Meta’s looking to help more users in more regions maximize connectivity and accessibility, by open sourcing its Massively Multilingual Speech (MMS) models, which are already able to translate over 1,100 languages and dialects from around the world.
As explained by Meta:
“Many of the world’s languages are in danger of disappearing, and the limitations of current speech recognition and generation technology will only accelerate this trend. We want to make it easier for people to access information and use devices in their preferred language, and today we’re announcing a series of artificial intelligence (AI) models that could help them do just that.”
Meta says that its MMS models can also identify more than 4,000 spoken languages, providing significant capacity to connect and integrate more regions in future.
Meta’s MMS models will enable others within the research community to build on its translation capacity, which will see more languages added into the dataset, enabling them to live on in new forms.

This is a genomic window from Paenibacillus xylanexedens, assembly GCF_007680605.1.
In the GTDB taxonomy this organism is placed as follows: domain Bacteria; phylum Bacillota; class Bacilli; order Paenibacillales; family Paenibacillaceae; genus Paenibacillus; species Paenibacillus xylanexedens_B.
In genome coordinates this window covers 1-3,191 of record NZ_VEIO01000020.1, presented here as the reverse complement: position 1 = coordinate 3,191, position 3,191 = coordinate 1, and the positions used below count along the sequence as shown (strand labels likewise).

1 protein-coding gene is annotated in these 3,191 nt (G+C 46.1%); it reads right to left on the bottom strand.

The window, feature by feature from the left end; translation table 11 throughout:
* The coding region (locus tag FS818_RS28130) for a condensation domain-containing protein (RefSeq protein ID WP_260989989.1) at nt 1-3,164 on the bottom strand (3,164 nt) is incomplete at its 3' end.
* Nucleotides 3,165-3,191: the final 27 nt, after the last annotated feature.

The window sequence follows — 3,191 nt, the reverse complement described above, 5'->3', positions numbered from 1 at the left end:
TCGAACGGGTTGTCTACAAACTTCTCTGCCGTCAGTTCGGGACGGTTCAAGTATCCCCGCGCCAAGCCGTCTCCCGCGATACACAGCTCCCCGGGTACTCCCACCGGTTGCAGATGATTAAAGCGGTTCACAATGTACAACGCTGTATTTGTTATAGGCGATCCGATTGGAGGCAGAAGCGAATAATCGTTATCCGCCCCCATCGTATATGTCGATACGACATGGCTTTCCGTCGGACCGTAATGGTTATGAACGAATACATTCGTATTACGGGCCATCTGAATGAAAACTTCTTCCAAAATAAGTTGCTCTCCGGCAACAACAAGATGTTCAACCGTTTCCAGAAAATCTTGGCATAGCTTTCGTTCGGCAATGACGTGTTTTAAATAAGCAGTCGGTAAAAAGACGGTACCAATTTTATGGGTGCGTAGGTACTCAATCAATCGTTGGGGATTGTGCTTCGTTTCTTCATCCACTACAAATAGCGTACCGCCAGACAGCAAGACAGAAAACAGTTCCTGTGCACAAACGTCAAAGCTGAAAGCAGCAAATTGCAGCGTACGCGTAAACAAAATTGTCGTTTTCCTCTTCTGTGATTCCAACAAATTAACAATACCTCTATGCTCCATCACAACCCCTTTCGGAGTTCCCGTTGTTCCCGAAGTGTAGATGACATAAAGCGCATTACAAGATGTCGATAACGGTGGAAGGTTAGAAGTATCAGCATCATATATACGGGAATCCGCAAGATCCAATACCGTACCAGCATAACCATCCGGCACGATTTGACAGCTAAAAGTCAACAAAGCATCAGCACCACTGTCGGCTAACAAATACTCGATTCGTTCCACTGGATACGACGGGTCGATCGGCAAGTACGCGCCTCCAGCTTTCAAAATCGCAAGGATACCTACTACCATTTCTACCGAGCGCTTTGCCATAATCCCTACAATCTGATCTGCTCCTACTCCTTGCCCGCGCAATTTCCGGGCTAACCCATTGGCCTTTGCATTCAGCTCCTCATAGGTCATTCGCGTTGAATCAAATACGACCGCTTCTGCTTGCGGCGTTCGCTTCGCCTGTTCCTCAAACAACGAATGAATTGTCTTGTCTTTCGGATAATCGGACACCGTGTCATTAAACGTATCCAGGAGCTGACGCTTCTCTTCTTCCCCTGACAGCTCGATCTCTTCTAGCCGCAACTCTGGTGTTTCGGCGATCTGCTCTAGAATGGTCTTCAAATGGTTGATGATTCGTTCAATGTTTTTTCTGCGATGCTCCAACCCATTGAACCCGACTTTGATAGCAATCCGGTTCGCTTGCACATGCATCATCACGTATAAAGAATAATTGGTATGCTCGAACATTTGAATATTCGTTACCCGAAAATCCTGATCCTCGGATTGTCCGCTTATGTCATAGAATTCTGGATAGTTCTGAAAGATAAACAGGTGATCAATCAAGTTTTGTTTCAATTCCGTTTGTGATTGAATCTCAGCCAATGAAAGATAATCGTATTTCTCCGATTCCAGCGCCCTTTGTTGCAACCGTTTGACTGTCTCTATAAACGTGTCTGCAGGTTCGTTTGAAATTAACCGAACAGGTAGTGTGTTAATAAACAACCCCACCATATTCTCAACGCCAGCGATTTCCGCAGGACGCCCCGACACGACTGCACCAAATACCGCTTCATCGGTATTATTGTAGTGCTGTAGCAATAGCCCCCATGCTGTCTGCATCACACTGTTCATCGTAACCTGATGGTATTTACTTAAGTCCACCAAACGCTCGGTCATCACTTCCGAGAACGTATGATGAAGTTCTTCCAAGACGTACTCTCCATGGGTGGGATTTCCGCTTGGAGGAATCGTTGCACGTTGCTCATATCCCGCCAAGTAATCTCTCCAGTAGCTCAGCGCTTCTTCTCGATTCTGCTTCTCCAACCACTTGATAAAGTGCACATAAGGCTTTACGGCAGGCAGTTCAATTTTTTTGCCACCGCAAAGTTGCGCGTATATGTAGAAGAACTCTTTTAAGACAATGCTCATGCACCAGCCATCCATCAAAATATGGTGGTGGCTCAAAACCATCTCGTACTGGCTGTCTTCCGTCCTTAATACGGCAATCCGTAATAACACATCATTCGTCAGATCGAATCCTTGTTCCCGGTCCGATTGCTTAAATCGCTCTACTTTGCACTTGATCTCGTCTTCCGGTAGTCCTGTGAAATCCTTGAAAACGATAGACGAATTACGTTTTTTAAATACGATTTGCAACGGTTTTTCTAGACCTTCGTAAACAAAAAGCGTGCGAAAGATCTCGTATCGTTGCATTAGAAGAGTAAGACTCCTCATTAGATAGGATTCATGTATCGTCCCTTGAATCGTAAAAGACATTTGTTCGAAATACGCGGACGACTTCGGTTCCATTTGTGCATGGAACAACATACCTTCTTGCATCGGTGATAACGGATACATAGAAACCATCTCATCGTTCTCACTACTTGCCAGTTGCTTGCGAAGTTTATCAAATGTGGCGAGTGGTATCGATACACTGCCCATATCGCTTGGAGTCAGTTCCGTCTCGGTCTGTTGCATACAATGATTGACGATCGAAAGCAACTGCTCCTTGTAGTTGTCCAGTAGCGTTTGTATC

That not only serves an important archival value, but it will also ensure greater connectivity as new technologies reach new regions, and more people look to use these new tools to interact.
It’s an important step for speech recognition services, and preservation tools that can provide a window into history. And as we move into a new era, where people are increasingly speaking or typing things into existence, inclusion will also be a critical element in facilitating such on a global scale.
If generative AI becomes as pervasive as predicted, this will indeed be critical, which is why Meta’s open source announcement is so significant.
You can learn more about Meta’s MMS models here.